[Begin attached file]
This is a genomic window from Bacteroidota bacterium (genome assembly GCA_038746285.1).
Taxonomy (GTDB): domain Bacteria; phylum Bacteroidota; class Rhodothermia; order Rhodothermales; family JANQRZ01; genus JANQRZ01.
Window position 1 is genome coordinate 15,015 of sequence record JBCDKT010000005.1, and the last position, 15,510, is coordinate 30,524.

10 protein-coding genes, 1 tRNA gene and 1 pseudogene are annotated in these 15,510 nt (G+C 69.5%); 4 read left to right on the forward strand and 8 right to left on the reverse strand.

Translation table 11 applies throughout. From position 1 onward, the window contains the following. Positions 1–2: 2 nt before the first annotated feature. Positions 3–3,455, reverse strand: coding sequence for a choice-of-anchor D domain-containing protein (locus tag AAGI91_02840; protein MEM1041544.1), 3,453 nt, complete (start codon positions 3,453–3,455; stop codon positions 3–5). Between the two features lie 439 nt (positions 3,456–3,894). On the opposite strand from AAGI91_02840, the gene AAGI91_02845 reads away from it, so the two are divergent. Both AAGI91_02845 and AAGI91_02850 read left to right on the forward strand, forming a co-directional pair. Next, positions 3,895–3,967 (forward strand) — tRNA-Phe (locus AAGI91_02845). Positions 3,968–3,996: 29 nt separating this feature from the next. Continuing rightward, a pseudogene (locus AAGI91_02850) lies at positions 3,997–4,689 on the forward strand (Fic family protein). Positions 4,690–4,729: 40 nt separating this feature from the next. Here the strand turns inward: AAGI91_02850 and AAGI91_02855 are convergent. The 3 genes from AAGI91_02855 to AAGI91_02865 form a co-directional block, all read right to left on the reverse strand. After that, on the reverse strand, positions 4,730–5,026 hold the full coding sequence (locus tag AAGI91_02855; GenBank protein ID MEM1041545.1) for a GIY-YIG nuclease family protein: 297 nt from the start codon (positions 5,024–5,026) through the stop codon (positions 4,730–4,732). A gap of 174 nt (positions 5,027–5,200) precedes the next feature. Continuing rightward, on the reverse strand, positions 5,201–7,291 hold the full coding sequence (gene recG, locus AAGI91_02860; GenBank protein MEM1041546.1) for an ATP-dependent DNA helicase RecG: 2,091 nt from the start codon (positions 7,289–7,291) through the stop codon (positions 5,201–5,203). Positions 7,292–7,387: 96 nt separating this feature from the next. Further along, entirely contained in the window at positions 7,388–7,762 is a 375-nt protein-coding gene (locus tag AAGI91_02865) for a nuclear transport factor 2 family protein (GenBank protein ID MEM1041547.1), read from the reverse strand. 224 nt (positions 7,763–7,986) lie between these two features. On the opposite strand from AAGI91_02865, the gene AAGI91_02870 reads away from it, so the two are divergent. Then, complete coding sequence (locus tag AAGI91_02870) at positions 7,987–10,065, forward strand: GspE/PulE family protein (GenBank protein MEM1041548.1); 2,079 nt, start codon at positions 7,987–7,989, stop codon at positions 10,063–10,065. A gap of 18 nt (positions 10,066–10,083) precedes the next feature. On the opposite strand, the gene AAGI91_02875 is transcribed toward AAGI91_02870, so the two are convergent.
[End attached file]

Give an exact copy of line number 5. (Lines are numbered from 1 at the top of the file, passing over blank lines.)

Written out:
Translation table 11 applies throughout. From position 1 onward, the window contains the following. Positions 1–2: 2 nt before the first annotated feature. Positions 3–3,455, reverse strand: coding sequence for a choice-of-anchor D domain-containing protein (locus tag AAGI91_02840; protein MEM1041544.1), 3,453 nt, complete (start codon positions 3,453–3,455; stop codon positions 3–5). Between the two features lie 439 nt (positions 3,456–3,894). On the opposite strand from AAGI91_02840, the gene AAGI91_02845 reads away from it, so the two are divergent. Both AAGI91_02845 and AAGI91_02850 read left to right on the forward strand, forming a co-directional pair. Next, positions 3,895–3,967 (forward strand) — tRNA-Phe (locus AAGI91_02845). Positions 3,968–3,996: 29 nt separating this feature from the next. Continuing rightward, a pseudogene (locus AAGI91_02850) lies at positions 3,997–4,689 on the forward strand (Fic family protein). Positions 4,690–4,729: 40 nt separating this feature from the next. Here the strand turns inward: AAGI91_02850 and AAGI91_02855 are convergent. The 3 genes from AAGI91_02855 to AAGI91_02865 form a co-directional block, all read right to left on the reverse strand. After that, on the reverse strand, positions 4,730–5,026 hold the full coding sequence (locus tag AAGI91_02855; GenBank protein ID MEM1041545.1) for a GIY-YIG nuclease family protein: 297 nt from the start codon (positions 5,024–5,026) through the stop codon (positions 4,730–4,732). A gap of 174 nt (positions 5,027–5,200) precedes the next feature. Continuing rightward, on the reverse strand, positions 5,201–7,291 hold the full coding sequence (gene recG, locus AAGI91_02860; GenBank protein MEM1041546.1) for an ATP-dependent DNA helicase RecG: 2,091 nt from the start codon (positions 7,289–7,291) through the stop codon (positions 5,201–5,203). Positions 7,292–7,387: 96 nt separating this feature from the next. Further along, entirely contained in the window at positions 7,388–7,762 is a 375-nt protein-coding gene (locus tag AAGI91_02865) for a nuclear transport factor 2 family protein (GenBank protein ID MEM1041547.1), read from the reverse strand. 224 nt (positions 7,763–7,986) lie between these two features. On the opposite strand from AAGI91_02865, the gene AAGI91_02870 reads away from it, so the two are divergent. Then, complete coding sequence (locus tag AAGI91_02870) at positions 7,987–10,065, forward strand: GspE/PulE family protein (GenBank protein MEM1041548.1); 2,079 nt, start codon at positions 7,987–7,989, stop codon at positions 10,063–10,065. A gap of 18 nt (positions 10,066–10,083) precedes the next feature. On the opposite strand, the gene AAGI91_02875 is transcribed toward AAGI91_02870, so the two are convergent.